BILL MOYERS: If workers at the bottom get the increase in the minimum wage that President Obama proposed in his State of the Union message, they will still be faring less well than their counterparts did 50 years ago.

RICHARD WOLFF: That's right.

BILL MOYERS: What does that say to you?

RICHARD WOLFF: The peak for the minimum wage in terms of its real purchasing power was 1968. It's been basically declining with a couple of ups and downs ever since. So that if you adjust for the current price, the minimum wage was about $10.50 roughly, back in 1968 in terms of what it could buy.

And it's $7.25 today in terms of what it can buy. So you've taken the folks at the bottom, the people who work hard, full-time jobs, and you've made their economic condition worse over a 50-year period, while wealth has accumulated at the top. What kind of a society does this? And then the arguments have come out, which are in my profession, a major staple for many careers, are arguments that, "Gee, if you raise the minimum wage, a few people who might've otherwise gotten a job won't get it because the employer doesn't want to pay the higher wage."

Well, if that logic is really going to play in your mind, then you should keep lowering the wage. Because if you only made it four dollars an hour, just think how many more people could get a job. But a job under conditions that make life impossible.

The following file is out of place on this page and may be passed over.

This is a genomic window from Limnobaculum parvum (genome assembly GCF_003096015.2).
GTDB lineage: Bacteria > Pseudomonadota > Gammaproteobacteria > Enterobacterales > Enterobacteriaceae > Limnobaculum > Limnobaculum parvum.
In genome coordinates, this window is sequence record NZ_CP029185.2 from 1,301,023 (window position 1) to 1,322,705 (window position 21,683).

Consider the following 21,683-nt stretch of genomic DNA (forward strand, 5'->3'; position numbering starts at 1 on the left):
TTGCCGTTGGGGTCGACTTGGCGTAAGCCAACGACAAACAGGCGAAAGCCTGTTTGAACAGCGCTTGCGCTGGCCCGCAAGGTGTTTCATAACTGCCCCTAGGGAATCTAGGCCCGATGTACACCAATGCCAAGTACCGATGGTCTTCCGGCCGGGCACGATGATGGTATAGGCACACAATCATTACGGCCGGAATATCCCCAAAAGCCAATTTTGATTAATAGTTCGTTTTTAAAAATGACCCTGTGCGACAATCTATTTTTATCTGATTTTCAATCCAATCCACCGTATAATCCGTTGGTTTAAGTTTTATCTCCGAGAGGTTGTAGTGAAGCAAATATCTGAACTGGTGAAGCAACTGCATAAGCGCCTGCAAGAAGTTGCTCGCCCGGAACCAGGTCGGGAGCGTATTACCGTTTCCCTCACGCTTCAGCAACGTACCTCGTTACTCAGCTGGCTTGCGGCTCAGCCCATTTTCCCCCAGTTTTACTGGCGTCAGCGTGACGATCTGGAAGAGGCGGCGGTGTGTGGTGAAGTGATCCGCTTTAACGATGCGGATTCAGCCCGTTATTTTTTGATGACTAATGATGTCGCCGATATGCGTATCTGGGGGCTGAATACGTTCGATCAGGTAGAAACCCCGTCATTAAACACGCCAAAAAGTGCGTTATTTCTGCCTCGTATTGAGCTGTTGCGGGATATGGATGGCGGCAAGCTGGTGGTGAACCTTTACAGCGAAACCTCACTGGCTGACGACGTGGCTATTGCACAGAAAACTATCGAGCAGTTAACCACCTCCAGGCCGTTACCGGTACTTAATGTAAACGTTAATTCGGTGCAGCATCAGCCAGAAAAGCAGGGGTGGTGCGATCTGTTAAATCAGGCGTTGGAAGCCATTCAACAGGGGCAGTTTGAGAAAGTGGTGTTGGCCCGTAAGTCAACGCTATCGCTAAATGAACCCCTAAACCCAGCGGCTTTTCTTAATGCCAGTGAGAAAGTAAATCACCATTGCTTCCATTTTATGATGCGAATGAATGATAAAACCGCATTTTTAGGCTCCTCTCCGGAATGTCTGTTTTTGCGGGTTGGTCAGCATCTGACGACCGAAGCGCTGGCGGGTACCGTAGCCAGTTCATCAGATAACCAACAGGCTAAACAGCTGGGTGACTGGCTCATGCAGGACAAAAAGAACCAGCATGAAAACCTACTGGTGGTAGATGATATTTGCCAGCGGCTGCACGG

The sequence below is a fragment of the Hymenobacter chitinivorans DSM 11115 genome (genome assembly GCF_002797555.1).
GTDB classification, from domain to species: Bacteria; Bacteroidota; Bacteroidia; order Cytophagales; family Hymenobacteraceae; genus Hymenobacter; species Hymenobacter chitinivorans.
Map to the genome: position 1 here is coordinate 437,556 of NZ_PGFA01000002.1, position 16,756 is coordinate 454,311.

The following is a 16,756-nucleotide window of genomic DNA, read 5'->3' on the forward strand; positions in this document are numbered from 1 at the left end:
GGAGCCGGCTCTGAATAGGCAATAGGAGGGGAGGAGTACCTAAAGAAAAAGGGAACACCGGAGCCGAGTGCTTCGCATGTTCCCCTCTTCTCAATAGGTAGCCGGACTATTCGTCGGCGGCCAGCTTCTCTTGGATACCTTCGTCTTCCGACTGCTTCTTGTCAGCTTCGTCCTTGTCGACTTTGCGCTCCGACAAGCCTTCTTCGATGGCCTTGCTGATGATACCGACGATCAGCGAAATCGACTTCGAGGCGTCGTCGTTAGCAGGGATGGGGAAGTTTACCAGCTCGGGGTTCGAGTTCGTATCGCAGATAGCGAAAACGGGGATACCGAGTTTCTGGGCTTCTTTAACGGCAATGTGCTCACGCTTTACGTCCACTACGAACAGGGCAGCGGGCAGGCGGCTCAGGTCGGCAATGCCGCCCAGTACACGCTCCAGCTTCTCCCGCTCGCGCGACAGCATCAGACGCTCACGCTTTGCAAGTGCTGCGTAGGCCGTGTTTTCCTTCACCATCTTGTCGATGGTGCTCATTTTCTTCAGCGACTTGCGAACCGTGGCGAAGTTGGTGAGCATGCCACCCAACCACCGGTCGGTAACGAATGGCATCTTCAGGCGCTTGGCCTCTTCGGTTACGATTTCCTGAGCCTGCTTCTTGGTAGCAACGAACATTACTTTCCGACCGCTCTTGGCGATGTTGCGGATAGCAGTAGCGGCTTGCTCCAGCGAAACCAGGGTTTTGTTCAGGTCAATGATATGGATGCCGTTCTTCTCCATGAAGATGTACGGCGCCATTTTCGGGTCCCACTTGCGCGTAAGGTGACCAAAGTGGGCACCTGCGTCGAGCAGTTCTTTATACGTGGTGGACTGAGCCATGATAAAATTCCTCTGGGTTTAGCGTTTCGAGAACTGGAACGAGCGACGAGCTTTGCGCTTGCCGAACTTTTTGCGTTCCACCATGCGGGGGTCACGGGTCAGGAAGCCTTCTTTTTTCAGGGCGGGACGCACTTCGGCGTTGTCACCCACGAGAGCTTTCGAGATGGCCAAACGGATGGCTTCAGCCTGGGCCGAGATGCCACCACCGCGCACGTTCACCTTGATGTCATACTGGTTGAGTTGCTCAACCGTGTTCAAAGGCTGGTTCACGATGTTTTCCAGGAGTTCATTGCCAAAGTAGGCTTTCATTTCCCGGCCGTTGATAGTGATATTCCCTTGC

BILL MOYERS: Who decided that workers at the bottom should fall behind?

RICHARD WOLFF: Well, in the end, it's the society of the whole that tolerates it. But it was Congress's decision and Congress's power to raise the minimum wage, as has happened from time to time. But the combination of politics in both parties and in terms of the arrangements between the parties meant that they didn't do it.

Even this time, not to be too critical of our president, but when he was running for office, he proposed a $9.50 minimum wage. Here we are in the beginning of his second term, and something has happened to make him only propose a nine dollar minimum wage. So even he is scaling down, perhaps for political reasons, what he thinks he can accomplish. When, if we just wanted to get it back to what it was in 1968, it would have to be $10 or $11 an hour.